December. For many the holiday season is their favorite time of year. Office parties. Ugly sweater parties. Hanukkah parties. Family parties. Parties, parties and more parties. Others view the holidays a little different, forced merriment they say. For me, I do like the holidays, everyone seems a little nicer, a little friendlier. Everyone is optimistic about the new year ahead, thinking things will improve, and for a brief time, actually believing they will.
What I really love about the holidays are the many traditions I have with family and friends. Traditions that were started years ago and traditions started more recently. Some of them still in existence today and some we have grown out of.
When my sister and I were younger, decorating the family tree was a huge tradition for us as it is in many families. As we decorated the tree, there was one ornament that held special powers – the Miss Piggy ceramic figurine. Whoever got to place her on the tree had bragging rights for the entire year. The rules of the game to this day are still a little murky. You technically weren’t allowed to search for Miss Piggy, if you happened to put your hand in the ornament box and find her, yay you were the winner! Naturally more often than not there was an all out war to find Miss Piggy! As I grew older, I loved staying up as late as I could reading into the night guided by the lights of our Christmas Tree. My mother excelled at so much, but making Christmas special for us was one of her many many talents. (and yes that is THE actual Miss Piggy ornament hanging on my sisters tree this very year. It has been in our family for close to 50 years!)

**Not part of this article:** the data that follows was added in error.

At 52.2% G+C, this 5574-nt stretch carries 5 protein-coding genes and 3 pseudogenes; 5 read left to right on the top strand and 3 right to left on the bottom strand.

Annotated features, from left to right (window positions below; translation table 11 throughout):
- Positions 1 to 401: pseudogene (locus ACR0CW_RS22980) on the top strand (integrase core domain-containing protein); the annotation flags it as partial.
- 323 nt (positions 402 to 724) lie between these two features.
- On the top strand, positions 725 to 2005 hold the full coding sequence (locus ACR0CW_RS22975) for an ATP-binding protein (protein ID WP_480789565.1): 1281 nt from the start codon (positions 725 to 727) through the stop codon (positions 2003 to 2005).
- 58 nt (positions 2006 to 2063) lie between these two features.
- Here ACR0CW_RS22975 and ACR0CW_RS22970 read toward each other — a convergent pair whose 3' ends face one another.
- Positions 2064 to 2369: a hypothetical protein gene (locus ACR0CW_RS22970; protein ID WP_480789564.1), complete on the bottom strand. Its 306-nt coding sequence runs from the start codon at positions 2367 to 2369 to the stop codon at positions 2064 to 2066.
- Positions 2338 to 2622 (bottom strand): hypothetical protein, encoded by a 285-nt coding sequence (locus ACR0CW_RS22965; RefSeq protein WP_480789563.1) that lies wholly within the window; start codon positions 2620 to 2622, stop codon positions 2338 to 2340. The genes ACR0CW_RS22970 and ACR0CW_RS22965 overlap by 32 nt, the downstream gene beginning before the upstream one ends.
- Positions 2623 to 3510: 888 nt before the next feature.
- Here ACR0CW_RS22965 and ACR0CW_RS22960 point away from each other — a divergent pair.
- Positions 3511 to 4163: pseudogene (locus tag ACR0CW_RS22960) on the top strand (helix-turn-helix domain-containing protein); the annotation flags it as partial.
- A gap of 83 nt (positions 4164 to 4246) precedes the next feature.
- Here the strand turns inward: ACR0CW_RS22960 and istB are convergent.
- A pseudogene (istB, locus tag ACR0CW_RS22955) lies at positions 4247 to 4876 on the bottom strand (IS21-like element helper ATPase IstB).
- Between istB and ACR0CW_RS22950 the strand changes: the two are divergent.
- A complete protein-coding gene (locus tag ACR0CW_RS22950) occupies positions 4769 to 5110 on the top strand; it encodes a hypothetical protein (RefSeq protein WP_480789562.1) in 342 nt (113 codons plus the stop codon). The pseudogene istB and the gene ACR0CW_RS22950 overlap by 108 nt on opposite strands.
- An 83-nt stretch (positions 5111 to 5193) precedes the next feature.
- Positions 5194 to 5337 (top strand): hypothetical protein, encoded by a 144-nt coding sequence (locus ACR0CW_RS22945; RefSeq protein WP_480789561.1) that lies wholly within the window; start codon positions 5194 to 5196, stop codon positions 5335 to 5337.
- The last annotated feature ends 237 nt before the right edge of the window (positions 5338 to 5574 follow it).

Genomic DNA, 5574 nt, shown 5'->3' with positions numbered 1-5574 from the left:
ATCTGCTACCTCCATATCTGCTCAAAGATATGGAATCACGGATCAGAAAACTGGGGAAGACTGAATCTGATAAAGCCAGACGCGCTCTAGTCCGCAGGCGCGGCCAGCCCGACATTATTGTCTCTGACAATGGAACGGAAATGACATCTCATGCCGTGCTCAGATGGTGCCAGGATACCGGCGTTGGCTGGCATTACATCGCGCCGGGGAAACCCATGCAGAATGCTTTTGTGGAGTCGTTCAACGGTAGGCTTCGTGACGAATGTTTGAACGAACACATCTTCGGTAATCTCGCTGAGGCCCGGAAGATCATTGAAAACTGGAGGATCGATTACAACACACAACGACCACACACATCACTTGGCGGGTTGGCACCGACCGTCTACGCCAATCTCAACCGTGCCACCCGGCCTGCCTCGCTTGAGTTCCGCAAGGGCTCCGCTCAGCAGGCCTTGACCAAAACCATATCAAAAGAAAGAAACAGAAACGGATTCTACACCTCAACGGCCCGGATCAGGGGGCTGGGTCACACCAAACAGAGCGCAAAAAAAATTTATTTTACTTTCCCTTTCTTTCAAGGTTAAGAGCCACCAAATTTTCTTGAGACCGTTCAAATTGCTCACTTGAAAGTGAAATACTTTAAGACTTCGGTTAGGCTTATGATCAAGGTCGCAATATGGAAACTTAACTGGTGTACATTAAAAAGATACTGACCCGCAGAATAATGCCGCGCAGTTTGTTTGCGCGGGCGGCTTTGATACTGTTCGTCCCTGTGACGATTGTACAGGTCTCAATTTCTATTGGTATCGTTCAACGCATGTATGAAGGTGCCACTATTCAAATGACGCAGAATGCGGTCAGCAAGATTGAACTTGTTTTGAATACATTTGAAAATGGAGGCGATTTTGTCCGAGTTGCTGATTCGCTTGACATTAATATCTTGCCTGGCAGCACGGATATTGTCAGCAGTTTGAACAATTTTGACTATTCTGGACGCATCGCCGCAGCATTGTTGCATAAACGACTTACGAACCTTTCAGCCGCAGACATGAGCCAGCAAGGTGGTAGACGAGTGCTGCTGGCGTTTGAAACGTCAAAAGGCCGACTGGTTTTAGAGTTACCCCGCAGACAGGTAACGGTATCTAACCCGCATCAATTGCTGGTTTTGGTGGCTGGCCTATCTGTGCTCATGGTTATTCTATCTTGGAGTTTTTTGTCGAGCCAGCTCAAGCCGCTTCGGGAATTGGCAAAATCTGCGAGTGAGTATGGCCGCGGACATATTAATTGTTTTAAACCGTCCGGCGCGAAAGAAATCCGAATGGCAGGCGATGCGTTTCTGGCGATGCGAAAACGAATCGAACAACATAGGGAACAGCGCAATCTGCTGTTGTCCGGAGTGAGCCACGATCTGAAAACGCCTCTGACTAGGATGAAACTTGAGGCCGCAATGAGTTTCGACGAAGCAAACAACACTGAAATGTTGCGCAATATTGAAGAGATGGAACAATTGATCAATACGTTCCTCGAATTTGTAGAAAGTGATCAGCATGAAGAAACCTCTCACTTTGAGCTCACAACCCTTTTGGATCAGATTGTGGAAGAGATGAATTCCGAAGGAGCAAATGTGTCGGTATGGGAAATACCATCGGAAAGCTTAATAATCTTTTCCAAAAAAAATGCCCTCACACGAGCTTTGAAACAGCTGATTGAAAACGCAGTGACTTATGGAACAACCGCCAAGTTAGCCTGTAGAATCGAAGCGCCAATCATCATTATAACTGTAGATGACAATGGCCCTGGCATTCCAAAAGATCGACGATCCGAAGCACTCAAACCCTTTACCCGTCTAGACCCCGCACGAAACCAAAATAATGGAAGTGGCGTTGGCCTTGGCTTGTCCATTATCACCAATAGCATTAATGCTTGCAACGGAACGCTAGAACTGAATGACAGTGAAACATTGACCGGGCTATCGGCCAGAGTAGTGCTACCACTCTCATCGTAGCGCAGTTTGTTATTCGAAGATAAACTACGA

My family is very large, and very Italian. I am lucky to have more cousins than I can count, many of them not just cousins but true friends. In our 20s, because we didn’t get to see each other enough around the holidays, we held a separate “Cousins Christmas party!” These parties, at our cousin Michael’s apartment in Brooklyn usually numbered around 25. Just cousins. And a boyfriend/girlfriend/fiancee or two here and there. The night revolved around the “secret santa gift exchange.” In true competitive fashion, it was a White Elephant gift exchange, meaning when it was your turn to choose, you could either pick from the unwrapped pile of gifts or steal an already opened gift. Stealing a $20 gift from a family member is just as much fun as it sounds!. By the end of the night it was a secret santa bloodbath!
When I started teaching, family’s of my students were extremely generous around the holidays, and I would receive dozens and dozens of gifts. So many in fact, that I was able to hold my own “regifting” holiday party. I would invite friends over and place all the loot on the table, first come first serve. Inevitably, I would end up with a lot of “cologne, shaving cream, body wash” 3-packs from places like “Macy’s” and “Marshalls”. The families were quite thoughtful, trying to figure out what to get for a youngish, single male teacher.